It is not an unheard of event for wildfires to strike the plains states during winter. However, the rising frequency and intensity of large fires during recent years has been a cause for growing concern among climate researchers. And though humans and lightning strikes often provide the ignition sources for the wildfires that do occur, it is the underlying heat and drought conditions which can cause a wildfire to explode into an out of control monstrosity when such an ignition inevitably occurs. To this point, it’s worth noting that a similar large wildfire outbreak occurred during the winter of 2010-2011 — a time when near record warmth combined with drought to scorch 4,000 square miles in Texas and Arizona. And we should also note that global warming will tend to bring on these wildfire favorable conditions with increasing frequency and intensity.

(Near record warmth and below average precipitation over the past month set the stage for extreme wildfire risks this week. Increasingly, such anomalously warm temperatures and rapid onset drought conditions are driven by human-caused climate change. Image source: NOAA.)

This year, similar climate change related conditions set the stage for this past week’s dangerous outbreak. And though some researchers consider the fire regime in this region of the U.S. during this time of year to be cyclical in nature (possibly driven at least in part by the ENSO cycle), the added heat and increasing risk of intensifying drought periods due to climate change plays a role in the worsening fire regime as well.

According to the Union of Concerned Scientists, wildfire season in the Western U.S. has already grown from 5 months per year to 7+ months per year due to rising temperatures. This added heat and related expansion of the wildfire season has helped to increase the average number of large fires burning during any given year in this region from approximately 140 per year during the 1980s to 250 per year from the period of 2000 to 2012.

(Union of Concerned Scientists graphic shows stark wildfire trend for the Western U.S. A trend that is being repeated in many regions across the country due to climate change’s rising temperatures and increasingly intense precipitation extremes. See full infographic here: Union of Concerned Scientists.)

For the Central U.S. the story is much the same as researchers have warned that the frequency and intensity of wildfires likely would continue to increase in the coming years, given the confluence of climate change related factors such as higher temperatures and lower rainfall amounts. In Phys.org today, University of Illinois atmospheric sciences professor Don Wuebbles noted that increasingly intense wildfires are:

“…Probably… the new normal. Thirty years from now, we may look upon this as being a much better period than what we may be facing then.”

Links:

LANCE MODIS

NOAA

Union of Concerned Scientists

A Look at Questions About Current Wildfires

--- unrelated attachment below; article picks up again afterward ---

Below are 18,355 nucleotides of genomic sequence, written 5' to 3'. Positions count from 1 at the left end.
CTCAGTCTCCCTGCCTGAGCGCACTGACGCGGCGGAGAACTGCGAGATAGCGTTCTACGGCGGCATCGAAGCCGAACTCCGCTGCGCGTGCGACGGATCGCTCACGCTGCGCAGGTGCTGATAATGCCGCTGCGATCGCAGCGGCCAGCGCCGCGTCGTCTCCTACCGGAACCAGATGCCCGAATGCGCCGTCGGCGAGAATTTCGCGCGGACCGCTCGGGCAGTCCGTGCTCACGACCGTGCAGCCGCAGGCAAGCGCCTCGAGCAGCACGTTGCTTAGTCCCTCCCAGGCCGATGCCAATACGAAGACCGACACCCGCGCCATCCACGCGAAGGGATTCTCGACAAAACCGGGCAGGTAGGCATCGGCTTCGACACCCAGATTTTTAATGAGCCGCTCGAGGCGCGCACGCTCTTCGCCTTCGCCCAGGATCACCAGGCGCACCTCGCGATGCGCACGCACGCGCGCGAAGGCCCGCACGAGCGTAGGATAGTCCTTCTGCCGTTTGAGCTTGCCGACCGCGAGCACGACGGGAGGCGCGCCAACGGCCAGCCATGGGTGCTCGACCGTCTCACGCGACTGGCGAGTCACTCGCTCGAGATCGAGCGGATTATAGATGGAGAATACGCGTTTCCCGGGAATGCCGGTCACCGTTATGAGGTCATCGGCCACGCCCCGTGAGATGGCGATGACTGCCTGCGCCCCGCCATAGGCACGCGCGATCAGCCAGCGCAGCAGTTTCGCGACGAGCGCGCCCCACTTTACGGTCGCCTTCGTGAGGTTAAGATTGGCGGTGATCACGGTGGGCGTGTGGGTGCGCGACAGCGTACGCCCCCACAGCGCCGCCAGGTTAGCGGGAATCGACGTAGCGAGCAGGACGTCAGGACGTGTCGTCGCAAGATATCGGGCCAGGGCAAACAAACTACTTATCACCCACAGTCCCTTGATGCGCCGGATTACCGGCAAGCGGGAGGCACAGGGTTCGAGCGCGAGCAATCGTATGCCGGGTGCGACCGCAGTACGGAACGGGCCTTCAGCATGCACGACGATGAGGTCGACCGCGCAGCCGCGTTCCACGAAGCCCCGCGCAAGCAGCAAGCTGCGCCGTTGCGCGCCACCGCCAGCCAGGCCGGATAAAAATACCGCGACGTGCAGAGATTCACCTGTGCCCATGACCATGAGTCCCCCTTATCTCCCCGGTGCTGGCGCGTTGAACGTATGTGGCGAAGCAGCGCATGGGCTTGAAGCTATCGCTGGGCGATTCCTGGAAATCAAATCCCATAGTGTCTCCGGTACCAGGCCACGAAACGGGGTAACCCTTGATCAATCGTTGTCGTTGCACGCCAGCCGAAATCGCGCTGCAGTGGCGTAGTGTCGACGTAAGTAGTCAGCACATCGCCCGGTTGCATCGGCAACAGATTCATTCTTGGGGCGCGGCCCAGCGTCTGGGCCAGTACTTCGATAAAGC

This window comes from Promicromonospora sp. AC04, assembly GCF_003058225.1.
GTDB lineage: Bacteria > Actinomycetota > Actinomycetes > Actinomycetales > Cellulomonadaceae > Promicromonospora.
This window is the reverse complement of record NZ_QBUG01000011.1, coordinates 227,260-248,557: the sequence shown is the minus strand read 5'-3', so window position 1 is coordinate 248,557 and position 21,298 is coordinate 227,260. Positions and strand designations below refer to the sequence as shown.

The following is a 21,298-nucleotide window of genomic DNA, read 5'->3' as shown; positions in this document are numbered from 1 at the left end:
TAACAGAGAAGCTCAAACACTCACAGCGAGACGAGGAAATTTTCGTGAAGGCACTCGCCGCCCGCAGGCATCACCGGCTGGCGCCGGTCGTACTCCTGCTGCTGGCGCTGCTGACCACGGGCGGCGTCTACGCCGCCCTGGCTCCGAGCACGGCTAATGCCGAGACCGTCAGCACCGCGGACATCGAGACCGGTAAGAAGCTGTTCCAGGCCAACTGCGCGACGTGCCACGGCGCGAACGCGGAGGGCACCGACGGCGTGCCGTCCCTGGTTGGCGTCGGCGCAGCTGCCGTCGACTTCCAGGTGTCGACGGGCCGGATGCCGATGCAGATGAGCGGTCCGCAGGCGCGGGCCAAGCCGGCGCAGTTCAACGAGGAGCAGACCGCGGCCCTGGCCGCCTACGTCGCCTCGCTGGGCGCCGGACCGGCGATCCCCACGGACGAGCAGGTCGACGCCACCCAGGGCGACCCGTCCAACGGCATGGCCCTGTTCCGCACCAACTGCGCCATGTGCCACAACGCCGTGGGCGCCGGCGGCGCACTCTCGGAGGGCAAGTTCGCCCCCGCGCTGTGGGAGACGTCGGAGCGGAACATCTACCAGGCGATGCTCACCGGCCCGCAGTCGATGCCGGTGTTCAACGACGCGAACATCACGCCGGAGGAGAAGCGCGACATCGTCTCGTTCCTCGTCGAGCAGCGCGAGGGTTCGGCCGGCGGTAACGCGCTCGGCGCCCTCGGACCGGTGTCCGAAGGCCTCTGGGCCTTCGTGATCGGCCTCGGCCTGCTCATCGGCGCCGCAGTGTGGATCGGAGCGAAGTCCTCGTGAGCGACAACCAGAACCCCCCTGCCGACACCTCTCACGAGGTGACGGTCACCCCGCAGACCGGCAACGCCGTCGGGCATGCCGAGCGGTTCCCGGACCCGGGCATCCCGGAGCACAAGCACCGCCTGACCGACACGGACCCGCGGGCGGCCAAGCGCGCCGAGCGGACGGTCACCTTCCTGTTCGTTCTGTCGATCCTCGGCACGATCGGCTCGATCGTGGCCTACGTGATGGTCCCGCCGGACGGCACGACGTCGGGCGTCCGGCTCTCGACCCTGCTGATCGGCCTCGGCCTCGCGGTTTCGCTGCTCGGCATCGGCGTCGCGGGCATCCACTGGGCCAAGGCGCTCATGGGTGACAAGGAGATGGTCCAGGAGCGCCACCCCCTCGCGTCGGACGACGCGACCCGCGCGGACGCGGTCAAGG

At Least 6 People Have Died in Plains Wildfires

Hat tip to Colorado Bob

Warm Winds Take Aim at Chukchi as Arctic Sea Ice Volume Hits Record Lows

Temperatures over the Chukchi Sea are predicted to hit as high as 37 degrees Fahrenheit (2.9 C) on Wednesday and Thursday as a massive high pressure ridge building over Alaska pulls warm, moist Pacific air northward. These temperatures represent staggering warmth for this Arctic Ocean zone during March when temperatures are typically about 54 degrees F (30 degrees C) cooler.

Major Warm Wind Invasion for the Chukchi This Week

(Multi-day above freezing temperatures for the Chukchi sea predicted for later this week is not a normal event for early March. Unfortunately, warm wind invasions like this one have become more common as the globe has warmed up due to human fossil fuel emissions. Image source: Earth Nullschool.)

This recent warm wind invasion is one of many observed over the past five years in which enormous bulges in the Jet Stream have pierced deep into what was once a mostly impenetrable pall of winter chill hanging over the Arctic. It’s a new atmospheric condition associated with rampant fossil fuel burning. One that has produced considerable damage to the Arctic environment by reducing sea ice coverage, threatening key species, melting glaciers and thawing permafrost.

Such incursions of extreme warmth bear the obvious marks of a failing of Arctic cold brought on by human-forced climate change and have tended to generate significant spikes in overall Arctic surface temperatures during fall, winter, and spring. This week’s warm air invasion of the Chukchi is expected to help push readings for the entire region above the 66 degree north latitude line to 4.5 C (8 F) above average for this time of year. That’s a strong departure for this region during the month of March when the typically more uniform advance of warmth in the lower latitudes tends to strengthen the Jet Stream — locking in Polar winter conditions in the far north through about the middle of April.

(The warm wind invasion of the Chukchi Sea is expected to help push overall Arctic temperatures considerably higher. Image source: Climate Reanalyzer.)

Far above average Arctic surface temperatures extending from October of 2016 through March of 2017 have been triggered again and again by these floods of warm air rising up from the south. And the net effect on Arctic sea ice volume has been little short of devastating.